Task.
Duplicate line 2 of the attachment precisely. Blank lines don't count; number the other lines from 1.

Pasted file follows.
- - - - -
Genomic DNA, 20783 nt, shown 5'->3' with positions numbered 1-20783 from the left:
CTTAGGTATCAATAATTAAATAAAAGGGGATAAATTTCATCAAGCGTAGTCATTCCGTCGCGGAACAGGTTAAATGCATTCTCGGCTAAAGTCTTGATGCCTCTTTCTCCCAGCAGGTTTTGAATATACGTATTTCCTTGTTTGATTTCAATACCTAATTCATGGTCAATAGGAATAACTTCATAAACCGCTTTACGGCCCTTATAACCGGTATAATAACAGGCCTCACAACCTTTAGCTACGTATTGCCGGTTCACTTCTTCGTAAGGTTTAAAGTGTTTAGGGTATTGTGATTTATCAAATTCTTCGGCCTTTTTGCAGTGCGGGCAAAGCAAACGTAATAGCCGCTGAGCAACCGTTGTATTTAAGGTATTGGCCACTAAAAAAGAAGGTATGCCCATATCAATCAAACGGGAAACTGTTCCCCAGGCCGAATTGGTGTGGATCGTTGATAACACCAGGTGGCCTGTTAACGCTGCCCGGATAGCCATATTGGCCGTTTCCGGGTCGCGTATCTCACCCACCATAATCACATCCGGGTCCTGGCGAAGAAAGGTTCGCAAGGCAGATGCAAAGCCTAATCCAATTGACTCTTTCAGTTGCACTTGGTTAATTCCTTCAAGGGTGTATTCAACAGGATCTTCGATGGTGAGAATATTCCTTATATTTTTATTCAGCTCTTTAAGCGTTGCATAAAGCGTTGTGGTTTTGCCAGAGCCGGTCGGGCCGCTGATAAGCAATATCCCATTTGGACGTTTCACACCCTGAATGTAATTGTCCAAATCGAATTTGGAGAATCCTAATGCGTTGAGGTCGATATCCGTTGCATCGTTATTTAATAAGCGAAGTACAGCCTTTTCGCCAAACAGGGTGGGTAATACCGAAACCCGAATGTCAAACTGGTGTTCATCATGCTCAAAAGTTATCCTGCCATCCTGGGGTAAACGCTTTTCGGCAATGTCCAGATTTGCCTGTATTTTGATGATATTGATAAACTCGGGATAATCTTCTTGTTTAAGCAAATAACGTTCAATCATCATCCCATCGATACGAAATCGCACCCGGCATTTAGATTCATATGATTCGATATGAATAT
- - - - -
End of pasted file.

CTTAGGTATCAATAATTAAATAAAAGGGGATAAATTTCATCAAGCGTAGTCATTCCGTCGCGGAACAGGTTAAATGCATTCTCGGCTAAAGTCTTGATGCCTCTTTCTCCCAGCAGGTTTTGAATATACGTATTTCCTTGTTTGATTTCAATACCTAATTCATGGTCAATAGGAATAACTTCATAAACCGCTTTACGGCCCTTATAACCGGTATAATAACAGGCCTCACAACCTTTAGCTACGTATTGCCGGTTCACTTCTTCGTAAGGTTTAAAGTGTTTAGGGTATTGTGATTTATCAAATTCTTCGGCCTTTTTGCAGTGCGGGCAAAGCAAACGTAATAGCCGCTGAGCAACCGTTGTATTTAAGGTATTGGCCACTAAAAAAGAAGGTATGCCCATATCAATCAAACGGGAAACTGTTCCCCAGGCCGAATTGGTGTGGATCGTTGATAACACCAGGTGGCCTGTTAACGCTGCCCGGATAGCCATATTGGCCGTTTCCGGGTCGCGTATCTCACCCACCATAATCACATCCGGGTCCTGGCGAAGAAAGGTTCGCAAGGCAGATGCAAAGCCTAATCCAATTGACTCTTTCAGTTGCACTTGGTTAATTCCTTCAAGGGTGTATTCAACAGGATCTTCGATGGTGAGAATATTCCTTATATTTTTATTCAGCTCTTTAAGCGTTGCATAAAGCGTTGTGGTTTTGCCAGAGCCGGTCGGGCCGCTGATAAGCAATATCCCATTTGGACGTTTCACACCCTGAATGTAATTGTCCAAATCGAATTTGGAGAATCCTAATGCGTTGAGGTCGATATCCGTTGCATCGTTATTTAATAAGCGAAGTACAGCCTTTTCGCCAAACAGGGTGGGTAATACCGAAACCCGAATGTCAAACTGGTGTTCATCATGCTCAAAAGTTATCCTGCCATCCTGGGGTAAACGCTTTTCGGCAATGTCCAGATTTGCCTGTATTTTGATGATATTGATAAACTCGGGATAATCTTCTTGTTTAAGCAAATAACGTTCAATCATCATCCCATCGATACGAAATCGCACCCGGCATTTAGATTCATATGATTCGATATGAATAT